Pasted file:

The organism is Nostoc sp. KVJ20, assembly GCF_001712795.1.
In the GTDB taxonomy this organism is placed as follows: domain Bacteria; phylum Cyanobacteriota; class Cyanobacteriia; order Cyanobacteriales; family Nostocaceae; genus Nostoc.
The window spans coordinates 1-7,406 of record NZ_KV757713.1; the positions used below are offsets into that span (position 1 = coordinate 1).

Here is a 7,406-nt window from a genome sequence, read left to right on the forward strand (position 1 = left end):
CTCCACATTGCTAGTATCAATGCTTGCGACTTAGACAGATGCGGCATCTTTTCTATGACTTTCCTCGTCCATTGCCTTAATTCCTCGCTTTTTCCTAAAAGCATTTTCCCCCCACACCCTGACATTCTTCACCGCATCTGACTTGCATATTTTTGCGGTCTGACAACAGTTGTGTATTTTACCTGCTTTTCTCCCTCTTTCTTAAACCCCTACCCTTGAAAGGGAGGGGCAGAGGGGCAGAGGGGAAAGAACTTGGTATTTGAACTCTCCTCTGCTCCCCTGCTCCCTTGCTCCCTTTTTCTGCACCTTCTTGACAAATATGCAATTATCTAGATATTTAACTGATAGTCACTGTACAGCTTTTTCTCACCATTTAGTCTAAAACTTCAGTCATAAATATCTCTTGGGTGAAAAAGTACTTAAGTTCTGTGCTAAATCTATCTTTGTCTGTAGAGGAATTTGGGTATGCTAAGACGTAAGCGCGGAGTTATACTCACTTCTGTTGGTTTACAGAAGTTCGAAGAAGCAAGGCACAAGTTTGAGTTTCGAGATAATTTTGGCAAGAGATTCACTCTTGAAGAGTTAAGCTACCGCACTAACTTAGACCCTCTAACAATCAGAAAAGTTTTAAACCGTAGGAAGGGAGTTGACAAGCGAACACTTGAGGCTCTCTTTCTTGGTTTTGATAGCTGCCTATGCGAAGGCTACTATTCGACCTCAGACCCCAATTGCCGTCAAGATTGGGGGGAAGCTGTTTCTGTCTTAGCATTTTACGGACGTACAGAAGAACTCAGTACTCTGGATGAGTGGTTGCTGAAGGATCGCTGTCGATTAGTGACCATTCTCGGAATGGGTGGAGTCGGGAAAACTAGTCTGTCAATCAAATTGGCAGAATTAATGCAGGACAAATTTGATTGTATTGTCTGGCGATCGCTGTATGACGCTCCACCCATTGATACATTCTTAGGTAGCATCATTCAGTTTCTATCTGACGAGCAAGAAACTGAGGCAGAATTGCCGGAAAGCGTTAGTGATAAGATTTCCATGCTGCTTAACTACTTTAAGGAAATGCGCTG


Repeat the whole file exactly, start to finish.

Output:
The organism is Nostoc sp. KVJ20, assembly GCF_001712795.1.
In the GTDB taxonomy this organism is placed as follows: domain Bacteria; phylum Cyanobacteriota; class Cyanobacteriia; order Cyanobacteriales; family Nostocaceae; genus Nostoc.
The window spans coordinates 1-7,406 of record NZ_KV757713.1; the positions used below are offsets into that span (position 1 = coordinate 1).

Here is a 7,406-nt window from a genome sequence, read left to right on the forward strand (position 1 = left end):
CTCCACATTGCTAGTATCAATGCTTGCGACTTAGACAGATGCGGCATCTTTTCTATGACTTTCCTCGTCCATTGCCTTAATTCCTCGCTTTTTCCTAAAAGCATTTTCCCCCCACACCCTGACATTCTTCACCGCATCTGACTTGCATATTTTTGCGGTCTGACAACAGTTGTGTATTTTACCTGCTTTTCTCCCTCTTTCTTAAACCCCTACCCTTGAAAGGGAGGGGCAGAGGGGCAGAGGGGAAAGAACTTGGTATTTGAACTCTCCTCTGCTCCCCTGCTCCCTTGCTCCCTTTTTCTGCACCTTCTTGACAAATATGCAATTATCTAGATATTTAACTGATAGTCACTGTACAGCTTTTTCTCACCATTTAGTCTAAAACTTCAGTCATAAATATCTCTTGGGTGAAAAAGTACTTAAGTTCTGTGCTAAATCTATCTTTGTCTGTAGAGGAATTTGGGTATGCTAAGACGTAAGCGCGGAGTTATACTCACTTCTGTTGGTTTACAGAAGTTCGAAGAAGCAAGGCACAAGTTTGAGTTTCGAGATAATTTTGGCAAGAGATTCACTCTTGAAGAGTTAAGCTACCGCACTAACTTAGACCCTCTAACAATCAGAAAAGTTTTAAACCGTAGGAAGGGAGTTGACAAGCGAACACTTGAGGCTCTCTTTCTTGGTTTTGATAGCTGCCTATGCGAAGGCTACTATTCGACCTCAGACCCCAATTGCCGTCAAGATTGGGGGGAAGCTGTTTCTGTCTTAGCATTTTACGGACGTACAGAAGAACTCAGTACTCTGGATGAGTGGTTGCTGAAGGATCGCTGTCGATTAGTGACCATTCTCGGAATGGGTGGAGTCGGGAAAACTAGTCTGTCAATCAAATTGGCAGAATTAATGCAGGACAAATTTGATTGTATTGTCTGGCGATCGCTGTATGACGCTCCACCCATTGATACATTCTTAGGTAGCATCATTCAGTTTCTATCTGACGAGCAAGAAACTGAGGCAGAATTGCCGGAAAGCGTTAGTGATAAGATTTCCATGCTGCTTAACTACTTTAAGGAAATGCGCTG